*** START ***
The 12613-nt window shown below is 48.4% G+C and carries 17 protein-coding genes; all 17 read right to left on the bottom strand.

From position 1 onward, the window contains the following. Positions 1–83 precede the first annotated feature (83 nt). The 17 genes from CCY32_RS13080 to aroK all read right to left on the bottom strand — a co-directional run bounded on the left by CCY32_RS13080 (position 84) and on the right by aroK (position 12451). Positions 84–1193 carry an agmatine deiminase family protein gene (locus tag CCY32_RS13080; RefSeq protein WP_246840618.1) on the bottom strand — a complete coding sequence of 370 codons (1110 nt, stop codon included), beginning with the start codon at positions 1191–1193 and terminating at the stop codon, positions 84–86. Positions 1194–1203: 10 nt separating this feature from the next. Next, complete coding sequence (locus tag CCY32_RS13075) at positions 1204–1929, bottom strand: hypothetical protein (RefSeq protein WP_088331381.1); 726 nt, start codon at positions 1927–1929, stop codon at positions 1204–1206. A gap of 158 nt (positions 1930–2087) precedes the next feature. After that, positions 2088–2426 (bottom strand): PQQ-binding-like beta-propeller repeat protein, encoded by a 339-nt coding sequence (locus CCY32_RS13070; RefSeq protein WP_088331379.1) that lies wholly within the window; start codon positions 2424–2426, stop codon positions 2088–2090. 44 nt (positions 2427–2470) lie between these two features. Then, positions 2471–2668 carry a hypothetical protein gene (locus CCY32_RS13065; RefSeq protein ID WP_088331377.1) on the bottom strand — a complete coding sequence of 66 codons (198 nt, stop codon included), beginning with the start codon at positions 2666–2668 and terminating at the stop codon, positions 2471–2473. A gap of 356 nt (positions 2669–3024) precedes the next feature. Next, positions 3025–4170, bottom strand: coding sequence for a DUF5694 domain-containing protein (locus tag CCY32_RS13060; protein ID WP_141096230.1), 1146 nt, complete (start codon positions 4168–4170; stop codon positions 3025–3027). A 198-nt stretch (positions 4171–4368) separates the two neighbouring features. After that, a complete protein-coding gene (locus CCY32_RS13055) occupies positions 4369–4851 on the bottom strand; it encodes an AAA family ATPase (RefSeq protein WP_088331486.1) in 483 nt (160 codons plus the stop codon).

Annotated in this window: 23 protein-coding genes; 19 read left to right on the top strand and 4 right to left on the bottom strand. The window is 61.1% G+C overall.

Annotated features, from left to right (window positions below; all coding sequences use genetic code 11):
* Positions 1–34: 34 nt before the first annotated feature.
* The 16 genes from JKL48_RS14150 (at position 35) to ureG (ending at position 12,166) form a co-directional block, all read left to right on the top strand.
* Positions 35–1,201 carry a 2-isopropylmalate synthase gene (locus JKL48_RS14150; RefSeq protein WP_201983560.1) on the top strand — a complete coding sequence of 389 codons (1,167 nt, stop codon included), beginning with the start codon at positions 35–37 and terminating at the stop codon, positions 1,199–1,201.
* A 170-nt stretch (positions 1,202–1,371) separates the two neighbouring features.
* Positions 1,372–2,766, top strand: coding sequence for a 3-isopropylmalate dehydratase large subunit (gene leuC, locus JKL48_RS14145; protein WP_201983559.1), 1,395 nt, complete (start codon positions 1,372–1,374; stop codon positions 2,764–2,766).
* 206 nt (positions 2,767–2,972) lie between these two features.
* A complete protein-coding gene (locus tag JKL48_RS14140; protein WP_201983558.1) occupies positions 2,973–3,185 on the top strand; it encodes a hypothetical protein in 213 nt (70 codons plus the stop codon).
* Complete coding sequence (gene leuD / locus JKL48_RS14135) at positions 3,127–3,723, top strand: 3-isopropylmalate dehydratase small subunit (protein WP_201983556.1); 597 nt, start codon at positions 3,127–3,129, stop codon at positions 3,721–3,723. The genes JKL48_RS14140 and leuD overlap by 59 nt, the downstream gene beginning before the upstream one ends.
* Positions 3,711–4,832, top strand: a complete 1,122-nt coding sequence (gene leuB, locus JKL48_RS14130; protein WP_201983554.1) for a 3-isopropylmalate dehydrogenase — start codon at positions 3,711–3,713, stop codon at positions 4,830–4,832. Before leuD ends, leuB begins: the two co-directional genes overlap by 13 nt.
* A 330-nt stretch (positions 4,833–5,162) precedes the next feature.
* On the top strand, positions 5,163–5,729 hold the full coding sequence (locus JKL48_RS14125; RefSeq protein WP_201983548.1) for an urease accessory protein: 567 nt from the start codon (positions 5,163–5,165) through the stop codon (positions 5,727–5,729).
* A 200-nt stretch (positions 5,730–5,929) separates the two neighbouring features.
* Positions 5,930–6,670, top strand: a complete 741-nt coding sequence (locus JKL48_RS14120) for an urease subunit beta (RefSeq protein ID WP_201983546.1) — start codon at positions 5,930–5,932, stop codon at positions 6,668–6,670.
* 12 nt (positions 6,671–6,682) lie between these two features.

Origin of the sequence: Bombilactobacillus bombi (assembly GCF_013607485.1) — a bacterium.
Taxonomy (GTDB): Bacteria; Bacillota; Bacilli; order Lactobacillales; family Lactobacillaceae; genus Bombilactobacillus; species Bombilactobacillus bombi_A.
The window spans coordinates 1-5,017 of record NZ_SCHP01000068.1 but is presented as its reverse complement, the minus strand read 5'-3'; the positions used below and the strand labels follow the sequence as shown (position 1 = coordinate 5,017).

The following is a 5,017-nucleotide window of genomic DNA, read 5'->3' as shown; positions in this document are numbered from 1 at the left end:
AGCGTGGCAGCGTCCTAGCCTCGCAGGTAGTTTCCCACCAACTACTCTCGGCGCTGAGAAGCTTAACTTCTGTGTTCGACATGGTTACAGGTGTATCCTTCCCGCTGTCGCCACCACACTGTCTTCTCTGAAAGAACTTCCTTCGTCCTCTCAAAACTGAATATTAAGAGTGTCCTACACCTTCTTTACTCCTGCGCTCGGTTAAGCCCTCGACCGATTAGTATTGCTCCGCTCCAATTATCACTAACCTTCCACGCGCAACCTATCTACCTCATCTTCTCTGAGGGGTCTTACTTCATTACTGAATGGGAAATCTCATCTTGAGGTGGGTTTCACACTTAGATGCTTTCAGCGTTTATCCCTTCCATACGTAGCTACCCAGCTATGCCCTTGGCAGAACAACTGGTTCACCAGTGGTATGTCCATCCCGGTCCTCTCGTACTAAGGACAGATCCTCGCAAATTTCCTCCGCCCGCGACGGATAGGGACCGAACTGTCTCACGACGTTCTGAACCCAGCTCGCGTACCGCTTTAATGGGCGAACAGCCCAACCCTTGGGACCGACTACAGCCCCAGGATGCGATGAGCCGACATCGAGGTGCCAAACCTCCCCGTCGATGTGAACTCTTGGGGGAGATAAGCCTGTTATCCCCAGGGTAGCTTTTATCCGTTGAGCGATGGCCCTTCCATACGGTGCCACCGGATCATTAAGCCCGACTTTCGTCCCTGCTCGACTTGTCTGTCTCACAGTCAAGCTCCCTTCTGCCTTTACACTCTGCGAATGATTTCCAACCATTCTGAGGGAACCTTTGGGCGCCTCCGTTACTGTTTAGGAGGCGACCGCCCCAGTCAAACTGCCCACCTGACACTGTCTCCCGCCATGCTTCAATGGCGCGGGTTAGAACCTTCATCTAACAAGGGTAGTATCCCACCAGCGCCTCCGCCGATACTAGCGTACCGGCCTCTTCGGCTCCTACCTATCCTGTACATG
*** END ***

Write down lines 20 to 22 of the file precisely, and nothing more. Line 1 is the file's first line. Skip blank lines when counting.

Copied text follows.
Taxonomy (GTDB): Bacteria; Bacillota; Bacilli; order Lactobacillales; family Lactobacillaceae; genus Bombilactobacillus; species Bombilactobacillus bombi_A.
The window spans coordinates 1-5,017 of record NZ_SCHP01000068.1 but is presented as its reverse complement, the minus strand read 5'-3'; the positions used below and the strand labels follow the sequence as shown (position 1 = coordinate 5,017).

The following is a 5,017-nucleotide window of genomic DNA, read 5'->3' as shown; positions in this document are numbered from 1 at the left end: